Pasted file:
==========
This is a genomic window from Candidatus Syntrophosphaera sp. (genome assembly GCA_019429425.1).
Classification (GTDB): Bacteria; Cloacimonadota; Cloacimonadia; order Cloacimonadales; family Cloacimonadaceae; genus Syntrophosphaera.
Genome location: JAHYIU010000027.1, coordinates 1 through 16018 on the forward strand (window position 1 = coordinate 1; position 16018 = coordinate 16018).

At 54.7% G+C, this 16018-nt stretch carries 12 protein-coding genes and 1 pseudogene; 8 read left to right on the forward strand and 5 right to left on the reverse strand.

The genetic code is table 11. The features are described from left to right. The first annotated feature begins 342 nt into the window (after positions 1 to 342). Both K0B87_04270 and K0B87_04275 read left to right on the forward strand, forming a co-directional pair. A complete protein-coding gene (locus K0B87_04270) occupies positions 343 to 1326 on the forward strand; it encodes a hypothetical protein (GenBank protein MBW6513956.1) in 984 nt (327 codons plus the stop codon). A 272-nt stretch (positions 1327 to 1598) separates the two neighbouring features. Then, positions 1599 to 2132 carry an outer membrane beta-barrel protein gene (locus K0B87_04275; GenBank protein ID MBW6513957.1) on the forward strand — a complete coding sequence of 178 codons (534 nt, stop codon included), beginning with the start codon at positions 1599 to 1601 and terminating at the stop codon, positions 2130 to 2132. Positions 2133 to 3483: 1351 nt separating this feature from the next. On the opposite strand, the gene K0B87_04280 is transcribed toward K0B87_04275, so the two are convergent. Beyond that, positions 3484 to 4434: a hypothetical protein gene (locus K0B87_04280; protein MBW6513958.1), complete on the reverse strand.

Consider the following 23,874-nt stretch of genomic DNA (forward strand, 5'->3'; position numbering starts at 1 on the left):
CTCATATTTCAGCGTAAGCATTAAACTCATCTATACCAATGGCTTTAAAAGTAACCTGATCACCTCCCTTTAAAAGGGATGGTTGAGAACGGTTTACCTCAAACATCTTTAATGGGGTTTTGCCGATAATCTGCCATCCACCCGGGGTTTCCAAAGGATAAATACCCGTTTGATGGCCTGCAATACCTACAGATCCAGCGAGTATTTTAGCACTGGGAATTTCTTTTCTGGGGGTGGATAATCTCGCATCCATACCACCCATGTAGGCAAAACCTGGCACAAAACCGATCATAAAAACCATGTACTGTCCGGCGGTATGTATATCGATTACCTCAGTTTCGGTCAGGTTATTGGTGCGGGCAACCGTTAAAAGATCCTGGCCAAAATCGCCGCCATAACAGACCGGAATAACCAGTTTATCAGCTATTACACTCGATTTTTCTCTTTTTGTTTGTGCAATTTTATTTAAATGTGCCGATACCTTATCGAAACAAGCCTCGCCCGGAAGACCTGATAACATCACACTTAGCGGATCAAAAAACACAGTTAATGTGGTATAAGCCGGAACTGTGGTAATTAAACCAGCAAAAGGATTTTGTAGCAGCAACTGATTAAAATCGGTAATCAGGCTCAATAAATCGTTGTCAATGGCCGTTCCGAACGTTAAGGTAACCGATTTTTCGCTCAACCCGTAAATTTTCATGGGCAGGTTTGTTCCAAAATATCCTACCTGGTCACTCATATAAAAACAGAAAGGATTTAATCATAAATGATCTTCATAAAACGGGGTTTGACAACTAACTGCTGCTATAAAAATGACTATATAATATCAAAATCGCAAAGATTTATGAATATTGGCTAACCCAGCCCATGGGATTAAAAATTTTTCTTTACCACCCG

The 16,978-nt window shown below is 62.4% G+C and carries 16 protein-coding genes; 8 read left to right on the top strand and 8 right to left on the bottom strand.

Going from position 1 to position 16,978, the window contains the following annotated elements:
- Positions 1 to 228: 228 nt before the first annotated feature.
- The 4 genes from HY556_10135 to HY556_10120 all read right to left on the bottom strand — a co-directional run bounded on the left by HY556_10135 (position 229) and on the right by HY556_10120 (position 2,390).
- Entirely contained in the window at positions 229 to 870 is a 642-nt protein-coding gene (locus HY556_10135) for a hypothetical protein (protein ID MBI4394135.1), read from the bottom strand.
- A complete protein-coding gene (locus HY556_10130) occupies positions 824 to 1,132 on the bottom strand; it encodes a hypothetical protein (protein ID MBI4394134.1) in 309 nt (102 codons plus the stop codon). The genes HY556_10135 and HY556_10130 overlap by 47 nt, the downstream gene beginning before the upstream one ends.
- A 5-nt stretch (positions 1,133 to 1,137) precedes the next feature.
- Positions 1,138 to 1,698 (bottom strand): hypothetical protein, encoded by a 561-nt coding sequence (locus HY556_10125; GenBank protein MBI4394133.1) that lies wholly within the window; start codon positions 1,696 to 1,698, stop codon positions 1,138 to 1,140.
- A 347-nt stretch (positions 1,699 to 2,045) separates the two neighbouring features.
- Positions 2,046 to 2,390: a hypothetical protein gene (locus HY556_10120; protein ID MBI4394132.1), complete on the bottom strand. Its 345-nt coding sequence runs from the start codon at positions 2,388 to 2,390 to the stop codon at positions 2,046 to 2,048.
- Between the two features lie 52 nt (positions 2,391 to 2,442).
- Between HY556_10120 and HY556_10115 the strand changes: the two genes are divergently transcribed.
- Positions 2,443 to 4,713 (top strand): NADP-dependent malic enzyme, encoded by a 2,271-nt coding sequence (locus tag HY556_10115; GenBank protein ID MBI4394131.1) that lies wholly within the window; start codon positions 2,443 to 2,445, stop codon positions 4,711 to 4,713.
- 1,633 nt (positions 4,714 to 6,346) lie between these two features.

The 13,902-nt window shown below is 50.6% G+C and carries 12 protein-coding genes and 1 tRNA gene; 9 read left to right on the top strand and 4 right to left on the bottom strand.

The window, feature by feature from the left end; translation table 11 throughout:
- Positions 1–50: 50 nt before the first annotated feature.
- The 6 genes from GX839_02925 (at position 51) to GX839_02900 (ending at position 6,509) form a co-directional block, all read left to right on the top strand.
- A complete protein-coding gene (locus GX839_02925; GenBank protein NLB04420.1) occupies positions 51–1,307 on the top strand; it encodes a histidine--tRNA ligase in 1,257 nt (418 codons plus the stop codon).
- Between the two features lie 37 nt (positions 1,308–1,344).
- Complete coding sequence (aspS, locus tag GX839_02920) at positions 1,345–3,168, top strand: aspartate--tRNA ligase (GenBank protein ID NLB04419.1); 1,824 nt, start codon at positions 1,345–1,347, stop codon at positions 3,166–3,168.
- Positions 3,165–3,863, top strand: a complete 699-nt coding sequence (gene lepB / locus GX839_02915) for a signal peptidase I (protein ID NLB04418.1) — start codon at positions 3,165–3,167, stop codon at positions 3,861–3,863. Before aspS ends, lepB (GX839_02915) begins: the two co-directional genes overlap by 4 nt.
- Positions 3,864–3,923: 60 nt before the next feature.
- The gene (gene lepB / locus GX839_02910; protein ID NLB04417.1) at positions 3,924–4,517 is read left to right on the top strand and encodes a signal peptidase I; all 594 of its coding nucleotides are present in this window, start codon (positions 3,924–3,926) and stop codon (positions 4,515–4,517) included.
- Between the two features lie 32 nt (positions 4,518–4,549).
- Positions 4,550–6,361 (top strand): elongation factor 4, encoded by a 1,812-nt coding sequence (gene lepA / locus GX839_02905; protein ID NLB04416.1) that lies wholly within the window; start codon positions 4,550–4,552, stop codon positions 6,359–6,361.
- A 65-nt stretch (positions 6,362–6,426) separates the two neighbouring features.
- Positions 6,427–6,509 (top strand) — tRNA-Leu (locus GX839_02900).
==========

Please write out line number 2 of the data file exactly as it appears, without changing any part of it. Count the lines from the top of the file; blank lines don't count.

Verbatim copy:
Classification (GTDB): Bacteria; Cloacimonadota; Cloacimonadia; order Cloacimonadales; family Cloacimonadaceae; genus Syntrophosphaera.